Tag Archives: cajun cuisine

Live Louisiana Crawfish from Cajun Grocer

Back when I did my review of Cajun Grocer’s Turducken in November, Charlie asked me if I would like to do a review of their Live Louisiana Crawfish when the season came around. Hmm…live Louisiana crawfish, for free? Let me think about it…..just kidding, of course!

Thanks a million to Charlie and the folks at Cajun Grocer for sending such a generous portion of a superior product, and all I had to do was just write about it, which I do for fun anyway!

I contacted Charlie from Cajun Grocer last week and he asked me when I planned on boiling them and I said Saturday, he suggested shipping them Thursday for Friday and keeping them someplace cool with a bag of ice on them until I was ready to boil on Saturday, this worked out perfectly. The crawfish arrived early Friday morning and I promptly did as he said, hosed them down in the sack, and placed them into a cooler with a bag of ice over them. I peeked around through the purple sack in awe of the size of some of the little devils, as their beady little eyes watched me as well.

From Crawfish Boil

When Saturday rolled around I hosed them down again and placed them back into the cooler, again covered with ice. I invited my brother Brad and his girlfriend Heather over for a boil, the 15 lbs would be more than enough for the four of us, you see, up in Michigan folks don’t crush the 5-8 pounds that can be standard in Louisiana.

From Crawfish Boil

I got my liquid boiling away (my crawfish boil recipe) in the afternoon in a 30 quart Turkey Fryer with a basket insert at the ready. I cut my onions, lemons, garlic, corn, washed the new potatoes and headed out to cut the sack open and sort through the critters to remove any casualties from travel and time, and I was pleased to find that there were very few dead ones, and in fact the majority were extremely feisty.

From Crawfish Boil
From Crawfish Boil

Even more impressive than than how feisty they were, was their size, varying from medium to gargantuan like this one.

From Crawfish Boil

I picked through them one by, sorting them in my 2 1/2 year old daughters wading pool, as she watched in horror. “In my poool!!! in my pool!!”

From Crawfish Boil

After I got them sorted I washed them several times by first hosing them down, then leaving them in the basket and placing it into a large pot, filling it with water, draining, filling with water, draining, until the remaining water was eventually clean, about 3-4 times. Clean and ready for the boil!

From Crawfish Boil

Coming next, the Crawfish Boil Recipe using Cajun Grocer’s Crawfish!

Related Posts:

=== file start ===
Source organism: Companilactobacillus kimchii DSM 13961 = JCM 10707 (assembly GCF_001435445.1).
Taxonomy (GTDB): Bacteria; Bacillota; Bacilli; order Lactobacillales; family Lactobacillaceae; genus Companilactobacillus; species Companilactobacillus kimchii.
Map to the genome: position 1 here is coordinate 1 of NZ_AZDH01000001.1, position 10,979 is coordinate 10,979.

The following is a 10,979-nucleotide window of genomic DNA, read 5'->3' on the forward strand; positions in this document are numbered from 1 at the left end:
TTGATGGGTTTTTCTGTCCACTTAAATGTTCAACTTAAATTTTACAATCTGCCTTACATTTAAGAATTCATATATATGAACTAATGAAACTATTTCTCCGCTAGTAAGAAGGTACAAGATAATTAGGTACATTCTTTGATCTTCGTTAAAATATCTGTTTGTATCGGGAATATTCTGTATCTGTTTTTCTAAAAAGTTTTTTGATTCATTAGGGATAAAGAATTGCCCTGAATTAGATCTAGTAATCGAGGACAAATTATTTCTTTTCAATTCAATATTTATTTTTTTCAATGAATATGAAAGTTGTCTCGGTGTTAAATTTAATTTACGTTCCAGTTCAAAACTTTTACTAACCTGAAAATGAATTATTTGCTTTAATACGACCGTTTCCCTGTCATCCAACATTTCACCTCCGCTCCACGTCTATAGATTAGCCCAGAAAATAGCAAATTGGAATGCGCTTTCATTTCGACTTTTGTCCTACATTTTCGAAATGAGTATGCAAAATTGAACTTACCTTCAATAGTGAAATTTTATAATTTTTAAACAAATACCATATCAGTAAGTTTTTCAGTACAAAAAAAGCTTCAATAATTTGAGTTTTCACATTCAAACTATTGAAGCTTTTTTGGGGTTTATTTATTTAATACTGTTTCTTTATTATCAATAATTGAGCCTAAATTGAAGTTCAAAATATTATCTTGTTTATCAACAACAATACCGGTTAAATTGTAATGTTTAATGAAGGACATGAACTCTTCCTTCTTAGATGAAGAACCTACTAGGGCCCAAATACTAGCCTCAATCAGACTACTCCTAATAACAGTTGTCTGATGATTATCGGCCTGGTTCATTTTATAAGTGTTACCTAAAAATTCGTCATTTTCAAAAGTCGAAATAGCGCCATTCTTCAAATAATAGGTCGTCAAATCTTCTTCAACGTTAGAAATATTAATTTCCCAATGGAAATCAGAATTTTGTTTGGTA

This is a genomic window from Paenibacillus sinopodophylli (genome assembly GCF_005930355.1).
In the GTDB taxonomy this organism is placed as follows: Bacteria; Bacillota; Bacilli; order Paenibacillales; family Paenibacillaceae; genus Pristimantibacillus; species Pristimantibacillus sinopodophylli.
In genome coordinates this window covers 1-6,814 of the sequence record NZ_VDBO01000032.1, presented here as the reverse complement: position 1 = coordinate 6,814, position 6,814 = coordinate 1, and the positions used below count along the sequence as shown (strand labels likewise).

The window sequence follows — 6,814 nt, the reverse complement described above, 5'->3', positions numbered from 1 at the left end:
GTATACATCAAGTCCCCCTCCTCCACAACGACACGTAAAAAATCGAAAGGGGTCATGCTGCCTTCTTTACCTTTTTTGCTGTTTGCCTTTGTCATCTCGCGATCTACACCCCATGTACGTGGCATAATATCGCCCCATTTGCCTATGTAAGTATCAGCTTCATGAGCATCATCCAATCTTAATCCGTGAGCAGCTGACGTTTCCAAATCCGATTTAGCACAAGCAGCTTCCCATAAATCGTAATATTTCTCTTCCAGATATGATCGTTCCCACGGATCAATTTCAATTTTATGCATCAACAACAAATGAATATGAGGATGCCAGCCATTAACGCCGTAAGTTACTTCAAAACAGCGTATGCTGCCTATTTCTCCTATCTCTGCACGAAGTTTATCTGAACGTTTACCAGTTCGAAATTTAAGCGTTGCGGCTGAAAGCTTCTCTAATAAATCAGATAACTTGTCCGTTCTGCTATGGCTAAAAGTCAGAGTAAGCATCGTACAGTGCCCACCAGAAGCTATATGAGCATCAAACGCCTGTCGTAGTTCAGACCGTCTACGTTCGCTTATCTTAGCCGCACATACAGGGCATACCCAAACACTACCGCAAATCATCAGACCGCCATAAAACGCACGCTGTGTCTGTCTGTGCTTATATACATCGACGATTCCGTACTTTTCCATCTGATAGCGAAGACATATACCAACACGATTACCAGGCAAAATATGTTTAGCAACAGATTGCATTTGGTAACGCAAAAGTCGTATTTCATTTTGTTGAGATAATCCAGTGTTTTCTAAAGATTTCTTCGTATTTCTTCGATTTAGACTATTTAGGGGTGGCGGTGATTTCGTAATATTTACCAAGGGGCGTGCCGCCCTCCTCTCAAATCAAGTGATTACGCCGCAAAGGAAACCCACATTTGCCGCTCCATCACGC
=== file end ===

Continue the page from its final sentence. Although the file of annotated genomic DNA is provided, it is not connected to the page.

Crawfish Etouffee Recipe

Preview Pic!

From Crawfish Boil

Be sure to check out my ever growing Index of Creole & Cajun Recipes whick links to every recipe featured on Nola Cuisine!

Soft-Shell Crabs

I purchased some Soft-Shell Crabs today which I will prepare for dinner tonight, and of course feature as a recipe later tonight or early tomorrow. I only buy soft-shells fresh when they’re in season, I don’t believe in frozen soft-shells personally, it leaves me something to look forward to in the spring.

Soft-Shell Crabs are not a different species of crab as some may believe but simply a Blue Crab, Callinectes sapidus, which has molted. Like many other crustaceans, crabs outgrow their shells and grow new ones. The prime soft-shells are called busters, as they have just busted from their shells and are at peak softness. Not long after the crabs have busted from their shells, the new shells will start to form and have more of a leathery texture.

Soft-shells can be fried, sauteed, broiled, grilled, you name it. Later I will share one of my favorite ways to prepare and serve them, I’m really looking forward to it.

Soft-shell crabs should not be cleaned until shortly before you’re ready to cook them as they will spoil faster.

To clean a Soft-Shell Crab cut off the eyes and nose portion of the front of the crab with kitchen shears. Next, lift the corners of the top shell and remove the inedible gills. Lastly, turn the crab over and remove the Apron which is a soft way of saying the genitals. Sorry, but it is what it is…just remove it. :-)

Your soft-shells are now ready to be cooked, and so are mine…until later today.

Update – Here is my recipe for Fried Soft-Shell Crabs with Creole Choron Sauce.

Be sure and check out my ever growing Index of Creole & Cajun Recipes which features all of the recipes featured on this site.

Natchitoches Meat Pies Recipe

From Nola Cuisine Images – (reedited)